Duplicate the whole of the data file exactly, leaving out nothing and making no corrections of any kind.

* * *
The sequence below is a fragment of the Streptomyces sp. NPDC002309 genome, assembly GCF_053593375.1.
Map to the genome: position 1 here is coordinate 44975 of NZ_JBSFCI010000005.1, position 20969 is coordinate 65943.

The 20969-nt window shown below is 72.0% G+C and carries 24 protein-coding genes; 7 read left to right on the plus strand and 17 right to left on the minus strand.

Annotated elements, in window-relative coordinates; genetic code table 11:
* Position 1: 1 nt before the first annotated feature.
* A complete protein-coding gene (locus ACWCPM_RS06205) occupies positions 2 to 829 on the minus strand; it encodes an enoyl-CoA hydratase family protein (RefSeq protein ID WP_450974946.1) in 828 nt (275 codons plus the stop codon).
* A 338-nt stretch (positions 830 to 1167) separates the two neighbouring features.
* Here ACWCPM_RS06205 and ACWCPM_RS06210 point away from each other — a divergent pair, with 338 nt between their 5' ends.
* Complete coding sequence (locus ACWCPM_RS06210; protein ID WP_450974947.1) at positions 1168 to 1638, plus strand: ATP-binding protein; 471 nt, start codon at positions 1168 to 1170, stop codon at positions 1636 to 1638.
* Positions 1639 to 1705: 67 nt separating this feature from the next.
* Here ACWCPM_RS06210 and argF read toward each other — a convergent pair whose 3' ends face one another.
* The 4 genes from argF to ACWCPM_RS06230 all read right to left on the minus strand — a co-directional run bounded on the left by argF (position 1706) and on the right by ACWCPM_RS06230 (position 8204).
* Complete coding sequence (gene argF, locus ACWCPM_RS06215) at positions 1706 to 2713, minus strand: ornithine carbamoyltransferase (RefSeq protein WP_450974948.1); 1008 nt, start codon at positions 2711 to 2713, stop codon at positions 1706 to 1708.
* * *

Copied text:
The sequence below is a fragment of the Streptomyces sp. NPDC002309 genome, assembly GCF_053593375.1.
Map to the genome: position 1 here is coordinate 44975 of NZ_JBSFCI010000005.1, position 20969 is coordinate 65943.

The 20969-nt window shown below is 72.0% G+C and carries 24 protein-coding genes; 7 read left to right on the plus strand and 17 right to left on the minus strand.

Annotated elements, in window-relative coordinates; genetic code table 11:
* Position 1: 1 nt before the first annotated feature.
* A complete protein-coding gene (locus ACWCPM_RS06205) occupies positions 2 to 829 on the minus strand; it encodes an enoyl-CoA hydratase family protein (RefSeq protein ID WP_450974946.1) in 828 nt (275 codons plus the stop codon).
* A 338-nt stretch (positions 830 to 1167) separates the two neighbouring features.
* Here ACWCPM_RS06205 and ACWCPM_RS06210 point away from each other — a divergent pair, with 338 nt between their 5' ends.
* Complete coding sequence (locus ACWCPM_RS06210; protein ID WP_450974947.1) at positions 1168 to 1638, plus strand: ATP-binding protein; 471 nt, start codon at positions 1168 to 1170, stop codon at positions 1636 to 1638.
* Positions 1639 to 1705: 67 nt separating this feature from the next.
* Here ACWCPM_RS06210 and argF read toward each other — a convergent pair whose 3' ends face one another.
* The 4 genes from argF to ACWCPM_RS06230 all read right to left on the minus strand — a co-directional run bounded on the left by argF (position 1706) and on the right by ACWCPM_RS06230 (position 8204).
* Complete coding sequence (gene argF, locus ACWCPM_RS06215) at positions 1706 to 2713, minus strand: ornithine carbamoyltransferase (RefSeq protein WP_450974948.1); 1008 nt, start codon at positions 2711 to 2713, stop codon at positions 1706 to 1708.